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    There's nothing strange about the reason -- while the LQP queue is intended for stuff that's delete-worthy, the problem is in the name: Low Quality. Code-only answers are usually low quality/low effort; the answerer didn't bother to explain what they changed or why that change works where OP's code doesn't. So it makes perfect sense that most people would harbor this misunderstanding of the queue. The queue should have been renamed to Non-answer Queue from the get-go. Until that happens you will always see this problem occurring. – TylerH Jul 5 at 18:51
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There's nothing wrong with "Try", but the lack of explanations is certainly going to confuse people, including reviewers, future visitors and the OP.

It doesn't hurt to include a simple commentary:

Try to use Number.RoundUp instead of Number.Round because some reason:

This will save people a few seconds of eyeballing. Nobody likes to be treated like a human diff.

Now, the absense of a textual explanation, by itself, is not a good enough reason to delete an answer. If you are really, really confident that your answers are perfect and clear with just "Try" then you don't have to change them. From time to time, you'll have to fight with confused reviewers in the comments and then takes things to Meta, but that's your life to live, who am I to judge?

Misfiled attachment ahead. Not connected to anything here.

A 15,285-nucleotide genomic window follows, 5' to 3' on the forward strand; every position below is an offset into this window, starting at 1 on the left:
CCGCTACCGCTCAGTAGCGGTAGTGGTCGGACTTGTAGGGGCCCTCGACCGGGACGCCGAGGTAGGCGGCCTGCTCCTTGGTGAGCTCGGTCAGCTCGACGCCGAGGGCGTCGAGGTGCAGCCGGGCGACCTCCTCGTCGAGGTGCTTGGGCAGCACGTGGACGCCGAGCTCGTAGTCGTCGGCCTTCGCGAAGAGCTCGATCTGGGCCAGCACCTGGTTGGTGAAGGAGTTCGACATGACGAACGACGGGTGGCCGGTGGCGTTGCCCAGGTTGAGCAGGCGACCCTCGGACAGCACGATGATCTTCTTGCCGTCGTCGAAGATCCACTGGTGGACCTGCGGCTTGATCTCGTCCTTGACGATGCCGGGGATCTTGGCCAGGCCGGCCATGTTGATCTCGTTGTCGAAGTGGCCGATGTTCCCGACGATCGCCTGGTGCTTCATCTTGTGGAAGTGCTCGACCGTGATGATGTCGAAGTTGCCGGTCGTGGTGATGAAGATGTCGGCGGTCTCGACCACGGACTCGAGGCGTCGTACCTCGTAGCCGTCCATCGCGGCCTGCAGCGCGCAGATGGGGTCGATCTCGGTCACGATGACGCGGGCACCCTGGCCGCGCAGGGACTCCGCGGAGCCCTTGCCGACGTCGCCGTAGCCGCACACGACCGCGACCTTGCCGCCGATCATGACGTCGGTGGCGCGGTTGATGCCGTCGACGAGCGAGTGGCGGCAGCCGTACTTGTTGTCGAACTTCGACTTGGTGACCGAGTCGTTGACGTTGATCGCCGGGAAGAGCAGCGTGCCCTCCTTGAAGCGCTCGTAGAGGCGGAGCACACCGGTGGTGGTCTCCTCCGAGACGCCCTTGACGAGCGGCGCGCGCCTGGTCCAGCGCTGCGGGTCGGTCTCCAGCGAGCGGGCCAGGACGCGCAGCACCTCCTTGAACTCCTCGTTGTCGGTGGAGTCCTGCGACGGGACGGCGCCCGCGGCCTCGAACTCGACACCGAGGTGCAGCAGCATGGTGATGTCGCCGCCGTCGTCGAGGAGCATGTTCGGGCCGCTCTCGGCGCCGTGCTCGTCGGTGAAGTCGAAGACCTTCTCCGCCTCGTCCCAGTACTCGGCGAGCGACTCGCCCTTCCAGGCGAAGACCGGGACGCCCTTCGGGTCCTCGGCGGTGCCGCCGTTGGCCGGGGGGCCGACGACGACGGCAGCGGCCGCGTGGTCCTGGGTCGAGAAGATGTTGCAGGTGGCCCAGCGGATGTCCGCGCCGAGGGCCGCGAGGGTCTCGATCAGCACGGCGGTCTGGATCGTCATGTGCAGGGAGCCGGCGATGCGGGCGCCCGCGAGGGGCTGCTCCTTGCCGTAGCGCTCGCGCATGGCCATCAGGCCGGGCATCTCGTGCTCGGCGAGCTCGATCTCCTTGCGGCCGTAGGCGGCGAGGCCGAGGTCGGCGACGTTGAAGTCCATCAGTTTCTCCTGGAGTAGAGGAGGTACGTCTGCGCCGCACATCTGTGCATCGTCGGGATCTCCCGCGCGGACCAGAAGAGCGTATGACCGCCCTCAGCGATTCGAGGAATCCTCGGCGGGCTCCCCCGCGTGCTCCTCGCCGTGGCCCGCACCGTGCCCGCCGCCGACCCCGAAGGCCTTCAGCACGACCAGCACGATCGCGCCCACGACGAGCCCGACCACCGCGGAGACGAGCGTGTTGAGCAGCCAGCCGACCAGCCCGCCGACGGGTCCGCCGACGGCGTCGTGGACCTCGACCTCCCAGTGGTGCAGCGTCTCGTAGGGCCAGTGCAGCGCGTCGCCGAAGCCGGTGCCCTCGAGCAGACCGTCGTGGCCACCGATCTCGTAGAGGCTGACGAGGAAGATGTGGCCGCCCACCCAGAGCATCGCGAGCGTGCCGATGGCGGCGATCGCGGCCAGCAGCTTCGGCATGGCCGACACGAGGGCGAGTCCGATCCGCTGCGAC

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Use "use" and don't try "try".

If you don't see need to provide an explanation to the code and want to type something - "use" is much more assertive than "try". It is still just 3 letters so should be as easy to type.

If you just must use "try" - comments on the question is a good place to do so. Later you or anyone else can convert that into full fledged answer.

I personally dislike answers where "try" is the only description. In most cases I've seen code actually is definite the answer, but for some reason author of the answer wanted to make it look like not an answer... Does it mean they know something but don't want to disclose and code actually flawed in some way?